As you know all too well, this is a blog about unified communications. I write a lot about SIP, but I am not afraid to tackle WebRTC, network components, 9-1-1, security, and best practices methodologies. Every once in a while I take a tangent into a subject like online privacy, but for the most part, I stick to the basics.
However, I want to do something different today. Instead of writing another technical missive about a confusing SIP header or a complicated call flow, I want to talk about me. More precisely, I want to talk about me in terms of writing this blog – the wordsmith me.
Not long after my blog started to get some traction, I began receiving emails from people wondering how they might create their own blogs. These were peers in the communications industry that knew they had something to say, but weren’t exactly sure how to say it.
Having grown up with five brothers and sisters, I know all about sharing and see no reason why I should keep my methods to myself. So, the following are off-the-cuff thoughts on what it takes to make a successful blog. You can certainly pick and choose from the list to find what makes sense to you, but this is what I strive for with every article.
- Don’t be afraid to show your passion. Find something that you absolutely have to write about. I don’t write SIP Adventures because someone told me to or because I have too much time on my hands. I write it because I love this stuff. I truly get excited looking through WireShark and traceSM traces and feel the need to share that excitement with the world.
- You don’t have to know everything. That’s certainly the case with me. While I never willingly say something I know is wrong, I have made mistakes and my blog readers have caught me on a number of occasions. Also, when those mistakes are found, go back into the article and fix them. A blog is a garden that needs constant watering and weeding.
- Be original. Find something that no one else is writing about. Be the go-to person for your passion.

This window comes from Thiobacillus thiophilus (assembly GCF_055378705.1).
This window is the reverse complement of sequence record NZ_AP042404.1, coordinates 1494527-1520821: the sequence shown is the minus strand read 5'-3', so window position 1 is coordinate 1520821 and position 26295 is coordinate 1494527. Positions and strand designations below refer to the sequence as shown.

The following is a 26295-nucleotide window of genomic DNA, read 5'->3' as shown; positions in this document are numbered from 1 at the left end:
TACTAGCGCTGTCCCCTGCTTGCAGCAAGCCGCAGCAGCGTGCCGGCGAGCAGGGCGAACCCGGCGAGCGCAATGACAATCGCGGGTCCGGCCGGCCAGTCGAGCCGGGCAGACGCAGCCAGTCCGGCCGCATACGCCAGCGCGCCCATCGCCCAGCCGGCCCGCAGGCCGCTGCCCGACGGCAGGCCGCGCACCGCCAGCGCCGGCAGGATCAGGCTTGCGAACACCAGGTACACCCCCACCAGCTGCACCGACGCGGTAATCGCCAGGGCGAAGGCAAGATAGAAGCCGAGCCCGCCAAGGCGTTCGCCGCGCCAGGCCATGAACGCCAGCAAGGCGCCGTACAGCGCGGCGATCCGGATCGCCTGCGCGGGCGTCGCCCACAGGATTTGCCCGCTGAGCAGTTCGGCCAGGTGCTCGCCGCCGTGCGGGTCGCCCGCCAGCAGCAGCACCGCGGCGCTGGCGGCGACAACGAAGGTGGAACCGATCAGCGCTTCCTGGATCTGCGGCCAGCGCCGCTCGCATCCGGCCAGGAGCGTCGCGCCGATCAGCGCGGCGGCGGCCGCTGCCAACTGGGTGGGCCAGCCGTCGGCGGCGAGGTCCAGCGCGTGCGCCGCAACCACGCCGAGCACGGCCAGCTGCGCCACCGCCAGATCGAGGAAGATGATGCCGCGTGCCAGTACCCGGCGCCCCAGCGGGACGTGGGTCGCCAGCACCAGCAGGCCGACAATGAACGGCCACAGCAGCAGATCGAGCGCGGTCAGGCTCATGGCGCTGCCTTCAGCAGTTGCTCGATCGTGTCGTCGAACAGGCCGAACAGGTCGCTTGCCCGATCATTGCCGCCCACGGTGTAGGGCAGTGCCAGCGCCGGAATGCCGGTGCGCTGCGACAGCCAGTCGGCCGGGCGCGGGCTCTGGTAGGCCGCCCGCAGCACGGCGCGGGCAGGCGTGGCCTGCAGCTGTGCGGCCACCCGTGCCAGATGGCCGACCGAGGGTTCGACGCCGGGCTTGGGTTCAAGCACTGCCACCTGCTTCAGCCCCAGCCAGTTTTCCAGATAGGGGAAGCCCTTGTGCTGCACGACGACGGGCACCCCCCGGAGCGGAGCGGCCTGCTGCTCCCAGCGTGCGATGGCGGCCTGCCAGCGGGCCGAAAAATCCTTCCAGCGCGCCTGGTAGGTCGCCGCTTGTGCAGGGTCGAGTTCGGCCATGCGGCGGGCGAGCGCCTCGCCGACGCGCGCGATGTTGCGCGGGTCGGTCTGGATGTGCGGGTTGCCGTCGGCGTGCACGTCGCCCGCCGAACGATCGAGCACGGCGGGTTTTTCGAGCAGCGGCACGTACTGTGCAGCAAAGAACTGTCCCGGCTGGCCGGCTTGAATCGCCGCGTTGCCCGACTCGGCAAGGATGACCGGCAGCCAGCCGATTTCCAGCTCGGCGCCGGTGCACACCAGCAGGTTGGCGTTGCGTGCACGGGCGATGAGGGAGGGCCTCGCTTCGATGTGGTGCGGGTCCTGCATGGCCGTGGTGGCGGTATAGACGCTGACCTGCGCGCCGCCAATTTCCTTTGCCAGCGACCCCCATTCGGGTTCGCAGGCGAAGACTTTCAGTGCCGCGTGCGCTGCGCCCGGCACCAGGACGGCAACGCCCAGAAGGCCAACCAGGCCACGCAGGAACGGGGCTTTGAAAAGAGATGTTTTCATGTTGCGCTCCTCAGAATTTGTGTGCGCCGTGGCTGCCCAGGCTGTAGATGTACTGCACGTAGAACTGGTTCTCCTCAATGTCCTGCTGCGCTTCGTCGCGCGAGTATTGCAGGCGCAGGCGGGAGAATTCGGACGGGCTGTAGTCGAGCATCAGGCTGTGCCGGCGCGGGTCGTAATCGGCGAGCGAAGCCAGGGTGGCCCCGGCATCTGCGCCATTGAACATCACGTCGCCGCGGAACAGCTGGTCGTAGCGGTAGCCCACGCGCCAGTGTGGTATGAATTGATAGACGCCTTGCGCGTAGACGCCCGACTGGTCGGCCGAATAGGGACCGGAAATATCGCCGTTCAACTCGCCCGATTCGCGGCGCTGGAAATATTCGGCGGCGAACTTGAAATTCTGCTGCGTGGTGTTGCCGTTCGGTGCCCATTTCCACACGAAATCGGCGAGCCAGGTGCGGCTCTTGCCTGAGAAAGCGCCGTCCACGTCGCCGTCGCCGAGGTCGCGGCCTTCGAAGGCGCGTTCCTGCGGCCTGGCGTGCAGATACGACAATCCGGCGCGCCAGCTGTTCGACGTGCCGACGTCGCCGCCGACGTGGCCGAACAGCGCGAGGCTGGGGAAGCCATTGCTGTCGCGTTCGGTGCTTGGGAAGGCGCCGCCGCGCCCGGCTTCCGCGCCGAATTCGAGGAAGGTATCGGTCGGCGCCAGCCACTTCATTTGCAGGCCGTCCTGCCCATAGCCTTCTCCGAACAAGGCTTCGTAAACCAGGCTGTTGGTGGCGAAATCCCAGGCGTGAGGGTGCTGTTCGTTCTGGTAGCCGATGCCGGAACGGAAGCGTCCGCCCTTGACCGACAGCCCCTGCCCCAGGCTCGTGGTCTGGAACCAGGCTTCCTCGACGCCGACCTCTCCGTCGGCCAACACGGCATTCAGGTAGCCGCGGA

- Force yourself to learn something new. Some of my best topics have been on subjects that interested yet baffled me. However, instead of shying away from them, I spent time researching and learning to the point where I felt confident to share what I discovered.
- Be yourself. Even though I am certain that some people would rather have me stick to the technical stuff, I nearly always put something of me into my articles. It may be line from Shakespeare or a story from my Arizona childhood, but I blend my life into even the most mundane topics.
- Find someone to help you proofread your articles before posting them. As hard as I try, I can never see the tiny mistakes that slip into my writing. I see words that are not there and my mind turns plurals into singulars (and vice versa). Another set of eyes will always find what yours cannot no matter how many times you read and reread.
- Don’t write what you hope will be popular. Write what you need to say and let popularity come as a surprise. I found that I am a terrible judge when it comes to knowing what people will read and what they will ignore. Most of my most popular articles shocked me. Who knew that there were so many people interested in SIP timers? Not me.
- Even though you should not focus on popularity, be relevant. Look at trends in the industry. Anticipate what you think will be important. Know your subject matter well enough to understand what is important and what is not.
- Respond to comments. I get frustrated with bloggers that post articles, but never answer their reader’s questions. If someone takes the time to read your blog and leave a comment, be respectful of that effort.
- Explain yourself. Do not assume that because you are familiar with a term or abbreviation everyone else is familiar with it. Know your audience well enough to realize the common terms, but when it doubt, spell it out.
- Don’t write in a vacuum. Use social media to spread the word. Personally, I have the best success with LinkedIn. Tweets can be overwhelming and there isn’t the same level of “look at me” competition on LinkedIn. Of course, a lot depends on who follows you. Spend time on building the right audience.
- Write as often as you can without over-saturating your readers. Personally, I strive for two articles a week. One of those articles will be something I’ve written for No Jitter and the other will be exclusive to this blog. I honestly don’t know if that is too much or too little, but it works for me.
Why do you read my blog? What keeps you coming back for more? What do you hate and what do you love? Speak up and help make SIP Adventures even more relevant.
Okay, I got that out of my system. It’s time to start up Wireshark and get my packet fix for the day.